I Didn’t See You There
Spurred by a circus tent that goes up outside his Oakland apartment, a disabled filmmaker connects the ostensibly antiquated institution of the Freak Show with his own life. Shot from a camera held by director Reid Davenport or mounted to his wheelchair, the film serves as an unequivocal rebuke to the norm of disabled people being seen and not heard. I Didn’t See You There expands on the tradition of point-of-view film toward a new aesthetic for disabled filmmakers, creating film that is disabled through the artist’s own embodiment.
Reid Davenport makes films about disability from an overtly political perspective. He was named to DOC NYC’s “40 Filmmakers Under 40” in 2020. His first feature film, I Didn’t See You There, dives into the historical and personal baggage that arises when a circus tent goes up outside his Oakland apartment. I Didn’t See You There received a production grant from California Humanities, Doc Society’s New Perspectives Grant, and was selected to be included in the 2020 IFP Week. Davenport was also named a 2020 Points North Fellow and a 2020 Bay Area Video Coalition MediaMaker Fellow in connection to the project. He is a 2017 TED Fellow and gave a TED Talk at the annual conference in Vancouver. His film awards include the Artistic Visions Award at the 2016 Big Sky Documentary Festival (A Cerebral Game). Davenport is a Visiting Teaching Professor at Syracuse University. He graduated from Stanford University in 2016 with a Master of Fine Arts in Documentary Film and Video.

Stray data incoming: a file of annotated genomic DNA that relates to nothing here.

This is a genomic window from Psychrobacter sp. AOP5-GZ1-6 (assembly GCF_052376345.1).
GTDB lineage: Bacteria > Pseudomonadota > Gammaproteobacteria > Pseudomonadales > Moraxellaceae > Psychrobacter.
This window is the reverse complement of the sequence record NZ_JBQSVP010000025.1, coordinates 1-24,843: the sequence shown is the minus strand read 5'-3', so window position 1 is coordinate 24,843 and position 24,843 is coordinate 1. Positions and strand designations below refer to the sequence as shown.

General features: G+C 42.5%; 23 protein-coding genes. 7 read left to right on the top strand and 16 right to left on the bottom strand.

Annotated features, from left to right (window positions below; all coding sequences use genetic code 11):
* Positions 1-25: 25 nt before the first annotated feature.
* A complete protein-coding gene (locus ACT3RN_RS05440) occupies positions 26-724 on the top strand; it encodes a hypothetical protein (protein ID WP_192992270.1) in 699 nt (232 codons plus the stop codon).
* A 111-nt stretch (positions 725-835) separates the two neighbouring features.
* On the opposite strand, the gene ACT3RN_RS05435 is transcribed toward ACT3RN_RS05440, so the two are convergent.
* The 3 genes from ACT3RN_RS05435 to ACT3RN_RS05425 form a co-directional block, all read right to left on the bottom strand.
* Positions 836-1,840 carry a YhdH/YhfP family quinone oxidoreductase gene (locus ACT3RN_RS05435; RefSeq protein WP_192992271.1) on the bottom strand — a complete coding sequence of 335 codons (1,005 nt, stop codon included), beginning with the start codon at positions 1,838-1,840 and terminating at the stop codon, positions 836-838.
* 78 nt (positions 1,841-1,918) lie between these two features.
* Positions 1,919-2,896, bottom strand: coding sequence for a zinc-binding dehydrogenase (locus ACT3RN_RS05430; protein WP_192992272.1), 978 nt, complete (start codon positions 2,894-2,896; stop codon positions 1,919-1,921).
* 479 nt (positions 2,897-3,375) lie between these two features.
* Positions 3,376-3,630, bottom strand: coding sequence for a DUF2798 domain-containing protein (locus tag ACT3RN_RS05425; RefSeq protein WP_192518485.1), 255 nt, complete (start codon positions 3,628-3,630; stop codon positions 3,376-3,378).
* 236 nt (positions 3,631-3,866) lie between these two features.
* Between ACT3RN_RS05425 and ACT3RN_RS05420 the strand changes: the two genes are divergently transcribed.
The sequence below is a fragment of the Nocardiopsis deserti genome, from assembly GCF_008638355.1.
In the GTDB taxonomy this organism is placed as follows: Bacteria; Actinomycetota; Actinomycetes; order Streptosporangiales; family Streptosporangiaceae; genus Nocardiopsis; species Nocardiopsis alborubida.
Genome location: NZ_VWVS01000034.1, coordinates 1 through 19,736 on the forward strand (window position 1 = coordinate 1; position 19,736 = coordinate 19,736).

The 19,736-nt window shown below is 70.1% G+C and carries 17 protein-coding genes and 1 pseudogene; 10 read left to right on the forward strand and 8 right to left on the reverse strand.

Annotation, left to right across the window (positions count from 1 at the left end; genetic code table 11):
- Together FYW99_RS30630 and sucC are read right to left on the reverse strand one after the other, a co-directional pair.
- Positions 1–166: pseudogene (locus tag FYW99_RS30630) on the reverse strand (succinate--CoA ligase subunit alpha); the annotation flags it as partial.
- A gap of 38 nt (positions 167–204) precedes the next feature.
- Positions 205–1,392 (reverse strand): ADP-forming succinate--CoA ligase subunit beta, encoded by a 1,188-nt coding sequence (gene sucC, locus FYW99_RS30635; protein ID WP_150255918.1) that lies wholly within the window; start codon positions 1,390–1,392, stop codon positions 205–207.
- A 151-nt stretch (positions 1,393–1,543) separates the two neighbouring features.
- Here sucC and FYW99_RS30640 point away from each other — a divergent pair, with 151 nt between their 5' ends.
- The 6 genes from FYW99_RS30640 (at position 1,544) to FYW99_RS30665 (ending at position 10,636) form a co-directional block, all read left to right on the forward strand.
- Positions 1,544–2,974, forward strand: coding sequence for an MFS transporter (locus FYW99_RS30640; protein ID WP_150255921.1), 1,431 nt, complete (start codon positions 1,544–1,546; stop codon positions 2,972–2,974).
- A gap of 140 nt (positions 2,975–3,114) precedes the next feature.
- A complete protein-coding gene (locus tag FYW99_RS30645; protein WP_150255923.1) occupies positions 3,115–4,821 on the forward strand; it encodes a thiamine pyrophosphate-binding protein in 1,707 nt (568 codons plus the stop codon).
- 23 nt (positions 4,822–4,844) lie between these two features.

Photo by Bret Hartman / TED